Pope calls for justice in Sri Lanka
The Pope has brought calls for reconciliation and justice to Sri Lanka as he began an Asian tour, saying the island nation cannot fully heal from a quarter-century of brutal civil war without pursuing the truth about abuses.
The 78-year-old arrived in Colombo after an overnight flight from Rome and immediately spent nearly two hours under a scorching sun greeting dignitaries and well-wishers along the 18-mile route into town.
The effects were immediate: a weary and delayed Francis skipped a lunchtime meeting with Sri Lanka's bishops to rest before completing the rest of his gruelling day.
"The health of the Pope is good," Vatican spokesman the Rev Federico Lombardi said. "He was a little tired after the 28 kilometres under the sun, but now he has again his strength."
Francis is the first Pope to visit Sri Lanka since the government crushed a 25-year civil war by ethnic Tamil rebels demanding an independent Tamil nation because of perceived discrimination by governments dominated by the Sinhalese majority.
UN estimates say 80,000 to 100,000 people were killed during the war, which ended in 2009. Other reports suggest the toll could be much higher.
With 40 costumed elephants lining the airport road behind him and a 21-cannon salute booming over the tarmac, Francis said that finding true peace after so much bloodshed "can only be done by overcoming evil with good, and by cultivating those virtues which foster reconciliation, solidarity and peace".
He did not specifically mention Sri Lanka's refusal to co-operate with a UN investigation into alleged war crimes committed in the final months of the war, but he said: "The process of healing also needs to include the pursuit of truth, not for the sake of opening old wounds, but rather as a necessary means of promoting justice, healing and unity."
A 2011 UN report said up to 40,000 Tamil civilians could have been killed in the last months of the civil war, and accused both sides of serious human rights violations.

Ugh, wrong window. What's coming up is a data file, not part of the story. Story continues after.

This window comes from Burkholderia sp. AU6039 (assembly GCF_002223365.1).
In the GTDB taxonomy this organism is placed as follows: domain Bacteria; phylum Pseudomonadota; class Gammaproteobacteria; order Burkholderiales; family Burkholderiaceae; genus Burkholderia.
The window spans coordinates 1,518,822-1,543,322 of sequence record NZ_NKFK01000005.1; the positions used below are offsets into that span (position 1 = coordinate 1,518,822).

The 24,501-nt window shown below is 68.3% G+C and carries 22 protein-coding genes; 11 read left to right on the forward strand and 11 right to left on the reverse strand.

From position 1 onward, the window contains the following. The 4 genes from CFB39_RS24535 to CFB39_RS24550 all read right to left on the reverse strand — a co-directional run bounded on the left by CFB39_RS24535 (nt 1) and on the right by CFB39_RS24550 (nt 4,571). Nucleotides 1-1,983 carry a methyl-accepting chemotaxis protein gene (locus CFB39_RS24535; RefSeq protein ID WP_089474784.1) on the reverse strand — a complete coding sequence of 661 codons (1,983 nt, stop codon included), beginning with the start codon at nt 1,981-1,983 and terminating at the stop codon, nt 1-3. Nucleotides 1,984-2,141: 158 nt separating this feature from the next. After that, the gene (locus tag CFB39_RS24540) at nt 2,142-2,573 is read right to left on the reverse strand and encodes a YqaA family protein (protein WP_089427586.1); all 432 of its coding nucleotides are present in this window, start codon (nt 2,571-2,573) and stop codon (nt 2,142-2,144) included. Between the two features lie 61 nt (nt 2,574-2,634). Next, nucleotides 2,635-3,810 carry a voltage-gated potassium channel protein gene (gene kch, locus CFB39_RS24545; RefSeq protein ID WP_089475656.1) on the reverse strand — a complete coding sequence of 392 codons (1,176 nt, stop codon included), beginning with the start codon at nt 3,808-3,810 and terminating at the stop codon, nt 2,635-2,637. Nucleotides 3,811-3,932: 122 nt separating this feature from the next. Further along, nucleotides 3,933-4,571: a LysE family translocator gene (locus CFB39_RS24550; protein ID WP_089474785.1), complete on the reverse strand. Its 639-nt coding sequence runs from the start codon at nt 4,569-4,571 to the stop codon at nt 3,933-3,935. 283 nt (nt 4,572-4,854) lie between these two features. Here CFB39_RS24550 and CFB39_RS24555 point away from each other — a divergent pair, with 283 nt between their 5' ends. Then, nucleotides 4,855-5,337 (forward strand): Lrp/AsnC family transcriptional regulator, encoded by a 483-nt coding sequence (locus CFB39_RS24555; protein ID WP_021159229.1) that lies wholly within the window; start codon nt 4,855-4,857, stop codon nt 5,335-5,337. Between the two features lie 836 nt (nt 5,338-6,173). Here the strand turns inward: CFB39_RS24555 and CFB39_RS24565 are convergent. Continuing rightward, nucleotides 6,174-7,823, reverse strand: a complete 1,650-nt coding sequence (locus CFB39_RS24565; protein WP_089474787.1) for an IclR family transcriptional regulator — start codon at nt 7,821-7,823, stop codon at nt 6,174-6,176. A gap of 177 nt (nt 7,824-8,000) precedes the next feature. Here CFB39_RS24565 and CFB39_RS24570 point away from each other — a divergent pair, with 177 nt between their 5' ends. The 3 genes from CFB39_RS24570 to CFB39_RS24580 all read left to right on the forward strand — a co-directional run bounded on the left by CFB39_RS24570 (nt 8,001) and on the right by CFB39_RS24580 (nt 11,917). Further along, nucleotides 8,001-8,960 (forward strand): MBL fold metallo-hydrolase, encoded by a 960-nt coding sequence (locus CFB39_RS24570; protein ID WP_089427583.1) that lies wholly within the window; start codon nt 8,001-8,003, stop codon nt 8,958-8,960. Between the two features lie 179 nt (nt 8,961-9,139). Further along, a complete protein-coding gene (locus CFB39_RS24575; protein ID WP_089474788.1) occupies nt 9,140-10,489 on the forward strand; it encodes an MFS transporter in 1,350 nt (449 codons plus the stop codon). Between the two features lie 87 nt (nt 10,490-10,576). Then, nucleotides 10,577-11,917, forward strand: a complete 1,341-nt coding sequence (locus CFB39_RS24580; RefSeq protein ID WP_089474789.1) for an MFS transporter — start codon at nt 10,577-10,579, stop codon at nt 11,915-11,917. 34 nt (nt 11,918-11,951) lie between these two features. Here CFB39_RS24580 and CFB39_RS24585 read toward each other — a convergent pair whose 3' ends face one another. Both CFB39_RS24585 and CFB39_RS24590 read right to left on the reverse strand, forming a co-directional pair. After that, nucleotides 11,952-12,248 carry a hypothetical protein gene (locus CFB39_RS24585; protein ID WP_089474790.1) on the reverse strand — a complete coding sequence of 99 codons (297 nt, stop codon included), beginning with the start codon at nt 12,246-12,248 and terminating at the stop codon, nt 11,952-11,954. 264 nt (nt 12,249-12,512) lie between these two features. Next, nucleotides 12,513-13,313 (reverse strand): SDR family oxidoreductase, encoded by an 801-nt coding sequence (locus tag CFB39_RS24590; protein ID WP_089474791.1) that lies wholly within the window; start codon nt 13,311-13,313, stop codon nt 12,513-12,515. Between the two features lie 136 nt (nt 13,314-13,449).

It said the government was suspected of deliberately shelling civilians and hospitals and preventing food and medicine from getting to civilians trapped in the war zone. The Tamil Tiger rebels were accused of recruiting child soldiers and holding civilians as human shields and firing from among them.
A few months after the UN report was released, the government of long-time president Mahinda Rajapaksa released its own Lessons Learnt and Reconciliation Commission findings, which concluded that Sri Lanka's military did not intentionally target civilians at the end of the war and that the rebels routinely violated international humanitarian law.
Sri Lanka's new president, Maithripala Sirisena, who unseated Mr Rajapaksa last week, has promised to launch a domestic inquiry into wartime abuses, but has also pledged to protect everyone who contributed to the defeat of the Tamil Tiger separatists from international legal action.
Mr Lombardi said the responsibility for finding the truth was Sri Lanka's alone and stressed that Francis had made clear that the goal of determining the truth is not to open old wounds.
Mr Sirisena, who was sworn in on Friday, told Francis in the airport welcoming ceremony that his government aims to promote "peace and friendship among our people after overcoming a cruel terrorist conflict".
"We are a people who believe in religious tolerance and co-existence based on our centuries-old heritage," he said.
In a show of that co-existence, the Pope's welcome ceremony at Colombo's airport featured traditional dancers and drummers from both ethnic groups and a children's choir serenading him in both of Sri Lanka's languages.
Tamils, however, say they are still discriminated against, and human rights activists said the previous government was not serious about probing rights abuses.
The Vatican estimated that 200,000 to 300,000 people lined Francis's route from the airport, which he travelled entirely in his open-sided popemobile. While some who had staked out positions since dawn were frustrated that he sped past so quickly, Francis took so long greeting well-wishers that he cancelled a meeting with Sri Lanka's bishops in the afternoon after falling more than an hour behind schedule.
After resting, Francis met Mr Sirisena privately at the presidential palace in the late afternoon and then rallied to greet dozens of saffron-robbed Buddhist monks and representatives of Sri Lanka's other main religions.
At one point, he donned a saffron shawl over his shoulders, a traditional Tamil sign of honor.
"What is needed now is healing and unity, not further division and conflict," Francis told the audience. "It is my hope that inter-religious and ecumenical co-operation will demonstrate that men and women do not have to forsake their identity, whether ethnic or religious, in order to live in harmony with their brothers and sisters."
About 70% of Sri Lankans are Buddhist - most from the Sinhalese ethnic group. Another 13% are Hindu, most of them Tamil, and 10% are Muslim. Catholics make up less than 7% of the island nation's 20 million people, but the church counts both Sinhalese and Tamils as members and sees itself as a strong source of national unity.